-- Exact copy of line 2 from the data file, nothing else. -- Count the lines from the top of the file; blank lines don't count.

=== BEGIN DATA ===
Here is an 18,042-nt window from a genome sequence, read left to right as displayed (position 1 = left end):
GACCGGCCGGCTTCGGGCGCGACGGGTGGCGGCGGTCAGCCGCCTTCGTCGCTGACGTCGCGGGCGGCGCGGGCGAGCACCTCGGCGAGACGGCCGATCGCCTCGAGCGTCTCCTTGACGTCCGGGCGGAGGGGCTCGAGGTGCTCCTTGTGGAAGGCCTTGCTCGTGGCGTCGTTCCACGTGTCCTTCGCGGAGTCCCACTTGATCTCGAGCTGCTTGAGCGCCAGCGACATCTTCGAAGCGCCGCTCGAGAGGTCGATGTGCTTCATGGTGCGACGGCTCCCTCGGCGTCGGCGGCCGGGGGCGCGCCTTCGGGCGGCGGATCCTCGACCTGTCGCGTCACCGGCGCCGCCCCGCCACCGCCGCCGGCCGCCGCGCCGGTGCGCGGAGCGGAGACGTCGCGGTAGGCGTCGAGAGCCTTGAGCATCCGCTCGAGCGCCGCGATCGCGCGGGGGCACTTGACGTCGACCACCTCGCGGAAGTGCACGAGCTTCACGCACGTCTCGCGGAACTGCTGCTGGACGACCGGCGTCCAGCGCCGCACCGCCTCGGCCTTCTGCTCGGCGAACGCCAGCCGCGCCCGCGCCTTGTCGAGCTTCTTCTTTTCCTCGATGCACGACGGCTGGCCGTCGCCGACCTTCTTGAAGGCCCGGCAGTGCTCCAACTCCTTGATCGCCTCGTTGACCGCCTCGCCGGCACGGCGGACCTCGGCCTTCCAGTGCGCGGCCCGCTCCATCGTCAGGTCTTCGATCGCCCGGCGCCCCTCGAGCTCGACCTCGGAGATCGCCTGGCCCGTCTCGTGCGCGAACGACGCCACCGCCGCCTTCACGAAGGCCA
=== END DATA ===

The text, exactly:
GACCGGCCGGCTTCGGGCGCGACGGGTGGCGGCGGTCAGCCGCCTTCGTCGCTGACGTCGCGGGCGGCGCGGGCGAGCACCTCGGCGAGACGGCCGATCGCCTCGAGCGTCTCCTTGACGTCCGGGCGGAGGGGCTCGAGGTGCTCCTTGTGGAAGGCCTTGCTCGTGGCGTCGTTCCACGTGTCCTTCGCGGAGTCCCACTTGATCTCGAGCTGCTTGAGCGCCAGCGACATCTTCGAAGCGCCGCTCGAGAGGTCGATGTGCTTCATGGTGCGACGGCTCCCTCGGCGTCGGCGGCCGGGGGCGCGCCTTCGGGCGGCGGATCCTCGACCTGTCGCGTCACCGGCGCCGCCCCGCCACCGCCGCCGGCCGCCGCGCCGGTGCGCGGAGCGGAGACGTCGCGGTAGGCGTCGAGAGCCTTGAGCATCCGCTCGAGCGCCGCGATCGCGCGGGGGCACTTGACGTCGACCACCTCGCGGAAGTGCACGAGCTTCACGCACGTCTCGCGGAACTGCTGCTGGACGACCGGCGTCCAGCGCCGCACCGCCTCGGCCTTCTGCTCGGCGAACGCCAGCCGCGCCCGCGCCTTGTCGAGCTTCTTCTTTTCCTCGATGCACGACGGCTGGCCGTCGCCGACCTTCTTGAAGGCCCGGCAGTGCTCCAACTCCTTGATCGCCTCGTTGACCGCCTCGCCGGCACGGCGGACCTCGGCCTTCCAGTGCGCGGCCCGCTCCATCGTCAGGTCTTCGATCGCCCGGCGCCCCTCGAGCTCGACCTCGGAGATCGCCTGGCCCGTCTCGTGCGCGAACGACGCCACCGCCGCCTTCACGAAGGCCA